In Canadian federal politics, balanced budgets are kind of like Christmas presents for hard-to-please relatives: It's the thought that counts. But not for much longer.
When the ruling Conservatives tabled their 2015-2016 budget in the House of Commons on Tuesday, it was the first time since 2008 that Stephen Harper's government had submitted a balanced budget. In between, it had run up nearly $150-billion of cumulative deficits – during which time Mr. Harper and his colleagues had consistently and steadfastly preached balanced budgets as the cornerstone of their long-term fiscal strategy.
Their commitment to the philosophy of balanced budgets never wavered. Only their ability and willingness to deliver them did.
Yes, there were extenuating circumstances – indeed, some of the biggest in Canada's economic history. The government went deep into the red during the 2008-2009 financial crisis to provide massive government stimulus to keep the economy from plunging into outright depression. The Harper government unleashed a $50-billion stimulus program at the peak of the crisis in early 2009, and the budget deficit ballooned to an unprecedented $55-billion for fiscal 2009-2010.
But deficits, albeit much smaller ones, persisted for years after the crisis had passed and Canada's economic growth returned to something approaching normal. Far from the deficit-inducing, one-time, emergency stimulus simply being removed from the equation when the emergency faded, the government opted to more gradually whittle down its deficits while continuing to feed Canadians a steady diet of tax cuts.
Which, apparently, has been fine with voters – even at the Conservatives' grassroots, where the principles of fiscal responsibility and living within the government's means are sacrosanct. As long as Mr. Harper remained focused on his end goal of returning the budget to balance, his failure to do so earlier, in an economic recovery that is now nearly six years old, was forgiven by at least enough voters to get Conservatives re-elected.
By maintaining the high ground on balanced budgets, in word if not quite in deed, the government had the best of both worlds. It could play to the sensibilities of the voters in the sticks, while simultaneously – and prudently, I should add – providing continuing and substantial fiscal juice to support what has been an uneven and at times halting economic recovery.
But the government is about to put an end to its own proven formula. Its proposed balanced-budget law, if it works as designed, won't just make the occasional deficit a near-extinct beast. It will, in practice, be a surplus-budget law.
The proposed legislation, which will make things awfully uncomfortable for any government that produces a budget deficit, especially in non-recession/crisis times, won't leave a lot of discretion for budget authors. Take, for example, the just-tabled budget, which projects a thin $1.4-billion surplus, and contains a contingency fund of just $1-billion to cover unforeseen expenses or shortfalls. It wouldn't take a massive miss on the economic projections to eat through that $2.4-billion, which amounts to just 0.8 per cent of the budget's total size.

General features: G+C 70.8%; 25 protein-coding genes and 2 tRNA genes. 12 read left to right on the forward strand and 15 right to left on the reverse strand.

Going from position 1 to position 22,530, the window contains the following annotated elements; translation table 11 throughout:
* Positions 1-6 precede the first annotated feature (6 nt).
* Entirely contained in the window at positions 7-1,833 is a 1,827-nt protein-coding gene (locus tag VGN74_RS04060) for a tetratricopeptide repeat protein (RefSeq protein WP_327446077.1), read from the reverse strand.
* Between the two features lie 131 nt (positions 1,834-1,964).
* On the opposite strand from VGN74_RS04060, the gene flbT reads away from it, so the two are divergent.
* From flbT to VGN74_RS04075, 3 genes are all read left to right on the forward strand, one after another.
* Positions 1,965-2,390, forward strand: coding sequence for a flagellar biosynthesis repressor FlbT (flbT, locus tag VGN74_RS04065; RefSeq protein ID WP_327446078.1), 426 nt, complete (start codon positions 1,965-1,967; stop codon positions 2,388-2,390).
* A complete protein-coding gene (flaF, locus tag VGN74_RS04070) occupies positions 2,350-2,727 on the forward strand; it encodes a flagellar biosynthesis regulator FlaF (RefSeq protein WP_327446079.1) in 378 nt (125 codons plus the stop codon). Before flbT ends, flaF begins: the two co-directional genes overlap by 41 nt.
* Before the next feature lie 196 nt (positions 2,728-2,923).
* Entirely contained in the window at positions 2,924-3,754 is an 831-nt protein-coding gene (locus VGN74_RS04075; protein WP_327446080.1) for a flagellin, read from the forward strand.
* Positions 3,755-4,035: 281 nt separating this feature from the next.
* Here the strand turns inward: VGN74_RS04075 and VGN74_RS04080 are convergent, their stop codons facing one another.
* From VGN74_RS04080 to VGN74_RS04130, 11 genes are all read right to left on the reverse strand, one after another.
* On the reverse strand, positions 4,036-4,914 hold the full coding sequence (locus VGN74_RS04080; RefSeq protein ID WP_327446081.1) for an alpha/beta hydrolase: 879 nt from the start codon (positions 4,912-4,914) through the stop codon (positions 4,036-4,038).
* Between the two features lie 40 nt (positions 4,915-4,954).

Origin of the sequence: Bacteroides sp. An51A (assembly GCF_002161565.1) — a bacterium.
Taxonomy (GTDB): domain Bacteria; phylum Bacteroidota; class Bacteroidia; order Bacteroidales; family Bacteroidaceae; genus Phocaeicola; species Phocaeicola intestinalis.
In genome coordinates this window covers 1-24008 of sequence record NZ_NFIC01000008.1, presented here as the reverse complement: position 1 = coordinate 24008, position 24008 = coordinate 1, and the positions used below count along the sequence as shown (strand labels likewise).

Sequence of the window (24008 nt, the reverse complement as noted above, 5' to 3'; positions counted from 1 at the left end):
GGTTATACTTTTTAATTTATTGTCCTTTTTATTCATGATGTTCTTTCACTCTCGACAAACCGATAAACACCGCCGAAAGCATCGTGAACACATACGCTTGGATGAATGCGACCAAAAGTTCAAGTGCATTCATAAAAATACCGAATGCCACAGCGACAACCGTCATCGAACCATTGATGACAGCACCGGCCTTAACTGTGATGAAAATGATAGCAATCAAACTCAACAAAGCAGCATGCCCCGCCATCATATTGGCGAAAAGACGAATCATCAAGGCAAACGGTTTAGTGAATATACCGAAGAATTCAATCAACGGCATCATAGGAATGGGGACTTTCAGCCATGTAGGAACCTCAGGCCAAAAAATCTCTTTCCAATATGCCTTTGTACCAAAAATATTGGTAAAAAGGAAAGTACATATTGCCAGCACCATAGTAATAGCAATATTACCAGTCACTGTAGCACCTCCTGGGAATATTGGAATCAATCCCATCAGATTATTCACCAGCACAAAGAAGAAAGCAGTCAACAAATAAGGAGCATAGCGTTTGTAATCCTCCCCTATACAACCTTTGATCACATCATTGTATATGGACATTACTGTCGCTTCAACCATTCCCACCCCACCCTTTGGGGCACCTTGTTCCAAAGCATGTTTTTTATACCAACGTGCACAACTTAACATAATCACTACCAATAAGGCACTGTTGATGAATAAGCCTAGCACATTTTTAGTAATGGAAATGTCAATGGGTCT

Suddenly, the government would be offside on its own balanced-budget law, resulting in an immediate freeze of all departmental operating budgets, a salary cut for senior government officials, and a public dressing down of the finance minister before Parliament's finance committee during which he would have to explain himself and present an immediate plan to fix the fiscal transgression.
It's not a comfortable prospect for any politician, and that's by design. So the natural defence will be for governments to err in the other direction: surpluses.
If you want to avoid inadvertently slipping into a modest recession, the obvious solution is to budget for a surplus to give yourself ample cushion for an unforeseen downside miss. Or, alternatively, to create a substantial contingency fund in your nominally balanced budget that you can draw from if you come up short. Functionally, it's pretty much the same thing.
But just as conservative voters have a knee-jerk distaste for governments spending more money than they have, they're also not thrilled with governments that routinely collect more money than they need. Indeed, when Mr. Harper was still in opposition, he griped loudly and often about the surplus budgets of the Liberal government of the day, saying they were evidence that the government should cut taxes and give taxpayers the excess money back.
Yet, by upping the ante on its own fiscal-discipline rhetoric, it is setting itself (and subsequent governments) up to habitually overtax, year after year. All in order to guard against breaching a budget-balancing principle that, in practice and for years, it hadn't seen as particularly helpful anyway.